• @MaJoad Close but confusing just because it's close. There is more than one solution. Swapping $E$'s components is one, but I prefer to put $E_y=-\Im E$. This saves $\Re W=\phi$. – Elio Fabri Apr 26 at 9:44

I am not sure about the question. But I'll give it a try. Since an electrostatic field is irrorational i.e.$$\boldsymbol{\nabla}\times\textbf{E}(\textbf{x})=0$$, it amounts to $$\frac{\partial E_x}{\partial y}=\frac{\partial E_y}{\partial x}.\tag{1}$$ Please note that $$\frac{\partial }{\partial z} = \frac{1}{2}\left( \frac{\partial }{\partial x}- i\frac{\partial}{\partial y} \right), \quad \frac{\partial }{\partial z^*} = \frac{1}{2}\left( \frac{\partial }{\partial x} + i\frac{\partial}{\partial y} \right).$$ Now, in Cartesian coordinates the electric field can be decomposed as $$\textbf{E}(\textbf{x})=\textbf{E}(x,y)=\hat{\bf{x}}E_x(x,y)+\hat{\bf{y}}E_y(x,y)$$ when written in terms of $$(x,y)$$. Writing in terms of a different set of independent variables $$z,z^*$$, $$E_x(x,y)\to \tilde{E}_x(z,z^*),~{\rm and}~E_y(x,y)\to \tilde{E}_y(z,z^*)\tag{2}$$ where '$$\tilde{}$$' signifies that the functional dependence, in general, is different. Now the relation $$(1)$$ becomes $$i\Big(\frac{\partial}{\partial z}-\frac{\partial}{\partial z^*}\Big)\tilde{E}_x=\Big(\frac{\partial}{\partial z}+\frac{\partial}{\partial z^*}\Big)\tilde{E}_y.\tag{3}$$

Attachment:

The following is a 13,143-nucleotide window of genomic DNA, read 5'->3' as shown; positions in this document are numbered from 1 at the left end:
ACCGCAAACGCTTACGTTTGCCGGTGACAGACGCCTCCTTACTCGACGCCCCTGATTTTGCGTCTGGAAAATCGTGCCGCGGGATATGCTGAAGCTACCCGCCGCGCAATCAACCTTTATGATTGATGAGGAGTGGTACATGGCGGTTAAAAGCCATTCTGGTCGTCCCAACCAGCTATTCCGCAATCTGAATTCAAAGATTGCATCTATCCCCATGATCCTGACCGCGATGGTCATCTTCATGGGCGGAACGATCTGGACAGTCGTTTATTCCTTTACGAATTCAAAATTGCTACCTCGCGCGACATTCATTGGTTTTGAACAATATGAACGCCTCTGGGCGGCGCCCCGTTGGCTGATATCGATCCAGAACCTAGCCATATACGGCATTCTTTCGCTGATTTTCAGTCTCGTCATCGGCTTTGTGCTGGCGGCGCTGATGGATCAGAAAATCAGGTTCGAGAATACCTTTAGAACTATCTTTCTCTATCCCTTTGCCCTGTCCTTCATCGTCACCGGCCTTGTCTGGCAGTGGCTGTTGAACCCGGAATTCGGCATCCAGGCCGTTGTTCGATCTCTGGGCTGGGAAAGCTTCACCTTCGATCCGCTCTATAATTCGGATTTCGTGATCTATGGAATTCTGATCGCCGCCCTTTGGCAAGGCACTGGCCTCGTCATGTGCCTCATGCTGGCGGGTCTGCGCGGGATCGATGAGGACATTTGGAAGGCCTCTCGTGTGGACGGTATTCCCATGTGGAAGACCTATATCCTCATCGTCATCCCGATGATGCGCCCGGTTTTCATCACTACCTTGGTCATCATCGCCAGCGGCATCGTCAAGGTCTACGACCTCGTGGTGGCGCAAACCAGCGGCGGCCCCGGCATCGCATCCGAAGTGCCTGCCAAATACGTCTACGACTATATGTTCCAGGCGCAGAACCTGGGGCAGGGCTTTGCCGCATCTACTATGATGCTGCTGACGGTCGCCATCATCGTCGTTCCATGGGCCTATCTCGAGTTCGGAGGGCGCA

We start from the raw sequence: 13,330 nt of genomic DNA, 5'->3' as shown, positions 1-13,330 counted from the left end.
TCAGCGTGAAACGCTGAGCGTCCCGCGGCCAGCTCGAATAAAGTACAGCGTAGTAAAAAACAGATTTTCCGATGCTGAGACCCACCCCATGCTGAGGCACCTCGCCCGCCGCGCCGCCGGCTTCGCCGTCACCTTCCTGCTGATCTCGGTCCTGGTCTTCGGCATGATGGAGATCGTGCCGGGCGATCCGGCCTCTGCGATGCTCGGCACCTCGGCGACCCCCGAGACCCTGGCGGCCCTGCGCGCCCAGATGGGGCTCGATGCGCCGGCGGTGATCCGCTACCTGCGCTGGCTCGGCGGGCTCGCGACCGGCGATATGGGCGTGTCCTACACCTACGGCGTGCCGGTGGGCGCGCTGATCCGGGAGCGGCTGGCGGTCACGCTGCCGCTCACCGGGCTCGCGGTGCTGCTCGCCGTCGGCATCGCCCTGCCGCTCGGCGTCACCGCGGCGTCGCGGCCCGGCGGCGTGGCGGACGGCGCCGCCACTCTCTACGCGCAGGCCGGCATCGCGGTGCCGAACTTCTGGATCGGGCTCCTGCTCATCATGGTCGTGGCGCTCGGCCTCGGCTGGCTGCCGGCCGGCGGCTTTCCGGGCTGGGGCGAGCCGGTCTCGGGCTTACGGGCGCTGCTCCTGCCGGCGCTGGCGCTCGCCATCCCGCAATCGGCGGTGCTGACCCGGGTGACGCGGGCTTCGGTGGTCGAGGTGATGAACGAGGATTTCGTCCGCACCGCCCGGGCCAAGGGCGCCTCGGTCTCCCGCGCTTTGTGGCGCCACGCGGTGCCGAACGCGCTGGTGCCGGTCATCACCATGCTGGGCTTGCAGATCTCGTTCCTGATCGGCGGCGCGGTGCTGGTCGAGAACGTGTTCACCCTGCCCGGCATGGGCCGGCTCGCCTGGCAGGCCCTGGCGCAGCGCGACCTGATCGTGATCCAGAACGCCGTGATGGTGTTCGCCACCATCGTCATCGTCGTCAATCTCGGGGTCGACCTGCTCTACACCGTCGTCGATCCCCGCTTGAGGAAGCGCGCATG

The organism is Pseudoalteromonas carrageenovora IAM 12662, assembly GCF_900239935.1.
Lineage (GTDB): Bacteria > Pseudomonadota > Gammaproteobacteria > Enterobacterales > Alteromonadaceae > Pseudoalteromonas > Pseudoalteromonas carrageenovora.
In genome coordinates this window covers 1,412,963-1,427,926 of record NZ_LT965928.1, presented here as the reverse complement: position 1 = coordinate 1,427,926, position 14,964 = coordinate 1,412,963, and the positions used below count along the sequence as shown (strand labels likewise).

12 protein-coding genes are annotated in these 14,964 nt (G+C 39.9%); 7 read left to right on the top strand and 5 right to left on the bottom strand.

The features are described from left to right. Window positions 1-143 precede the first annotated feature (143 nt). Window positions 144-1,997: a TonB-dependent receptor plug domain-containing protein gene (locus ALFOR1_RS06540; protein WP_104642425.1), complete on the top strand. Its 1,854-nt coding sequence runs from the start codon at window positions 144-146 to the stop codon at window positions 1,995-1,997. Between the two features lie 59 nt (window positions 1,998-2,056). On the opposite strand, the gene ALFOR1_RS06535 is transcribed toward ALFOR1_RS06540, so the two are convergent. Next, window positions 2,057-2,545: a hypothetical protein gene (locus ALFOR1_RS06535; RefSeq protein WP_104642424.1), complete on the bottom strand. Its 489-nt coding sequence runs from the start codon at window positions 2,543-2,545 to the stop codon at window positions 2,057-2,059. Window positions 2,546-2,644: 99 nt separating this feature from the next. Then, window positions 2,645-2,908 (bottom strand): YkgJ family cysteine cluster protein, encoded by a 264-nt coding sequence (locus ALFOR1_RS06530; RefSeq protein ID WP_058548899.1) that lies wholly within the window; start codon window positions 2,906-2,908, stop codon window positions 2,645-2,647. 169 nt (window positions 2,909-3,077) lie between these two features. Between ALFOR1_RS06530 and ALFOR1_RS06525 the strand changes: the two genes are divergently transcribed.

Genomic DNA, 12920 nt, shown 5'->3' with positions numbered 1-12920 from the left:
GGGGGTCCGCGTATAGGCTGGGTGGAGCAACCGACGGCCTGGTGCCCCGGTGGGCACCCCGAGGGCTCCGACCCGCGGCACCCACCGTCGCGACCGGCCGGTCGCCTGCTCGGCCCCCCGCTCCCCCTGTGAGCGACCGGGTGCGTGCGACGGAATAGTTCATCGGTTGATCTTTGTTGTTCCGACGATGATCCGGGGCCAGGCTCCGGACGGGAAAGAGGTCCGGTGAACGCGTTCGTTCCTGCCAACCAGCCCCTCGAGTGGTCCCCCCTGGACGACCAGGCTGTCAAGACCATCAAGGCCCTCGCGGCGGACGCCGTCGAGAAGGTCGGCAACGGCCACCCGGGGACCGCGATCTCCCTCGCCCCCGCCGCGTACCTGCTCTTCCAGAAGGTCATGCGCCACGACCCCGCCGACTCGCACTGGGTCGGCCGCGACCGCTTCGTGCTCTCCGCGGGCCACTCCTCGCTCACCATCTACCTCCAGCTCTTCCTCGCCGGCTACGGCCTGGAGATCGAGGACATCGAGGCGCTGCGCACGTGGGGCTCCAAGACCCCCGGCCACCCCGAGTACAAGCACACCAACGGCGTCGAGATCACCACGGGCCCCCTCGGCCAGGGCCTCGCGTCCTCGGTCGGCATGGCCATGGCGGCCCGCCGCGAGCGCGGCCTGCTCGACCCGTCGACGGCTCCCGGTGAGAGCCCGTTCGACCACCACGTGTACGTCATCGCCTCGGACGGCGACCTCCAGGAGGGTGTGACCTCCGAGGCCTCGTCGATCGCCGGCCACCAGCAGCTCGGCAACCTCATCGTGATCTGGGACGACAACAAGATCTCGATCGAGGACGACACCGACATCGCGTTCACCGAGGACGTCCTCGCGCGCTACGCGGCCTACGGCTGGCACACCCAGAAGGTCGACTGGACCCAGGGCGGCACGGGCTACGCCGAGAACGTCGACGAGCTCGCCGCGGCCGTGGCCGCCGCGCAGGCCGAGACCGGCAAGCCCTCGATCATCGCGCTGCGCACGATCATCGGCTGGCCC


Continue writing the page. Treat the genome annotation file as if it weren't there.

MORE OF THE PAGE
Now, $$f$$ is an analytic function of $$z$$ if $$\frac{\partial f}{\partial z^*}=0.\tag{4}$$ When $$\tilde{E}_{x,y}$$ are analytic functions, they'll satisfy $$\frac{\partial \tilde{E}_x}{\partial z^*}=\frac{\partial \tilde{E}_y}{\partial z^*}=0.$$ Therefore, $$(3)$$ simplifies to $$\frac{\partial}{\partial z}(\tilde{E}_x+i\tilde{E}_y)=0.$$ Therefore, for $$E_x$$ and $$E_y$$ to be analytic, the necessary condition is that $$\tilde{E}_x+i\tilde{E}_y$$ must be independent of $$z$$.

• That's not a very useful result. The "necessary condition" at last implies that $E$ is constant everywhere since $E_x$ and $E_y$ are forced to be constant. – Ma Joad Apr 26 at 7:55
• @MaJoad No, that's not correct. In this formalism, $z$ and $z^*$ are treated as independent variables, so there can still be dependence on the latter. – Emilio Pisanty Apr 27 at 13:44
• That said, @SRS, your final conclusion is badly worded and could be significantly improved. – Emilio Pisanty Apr 27 at 13:45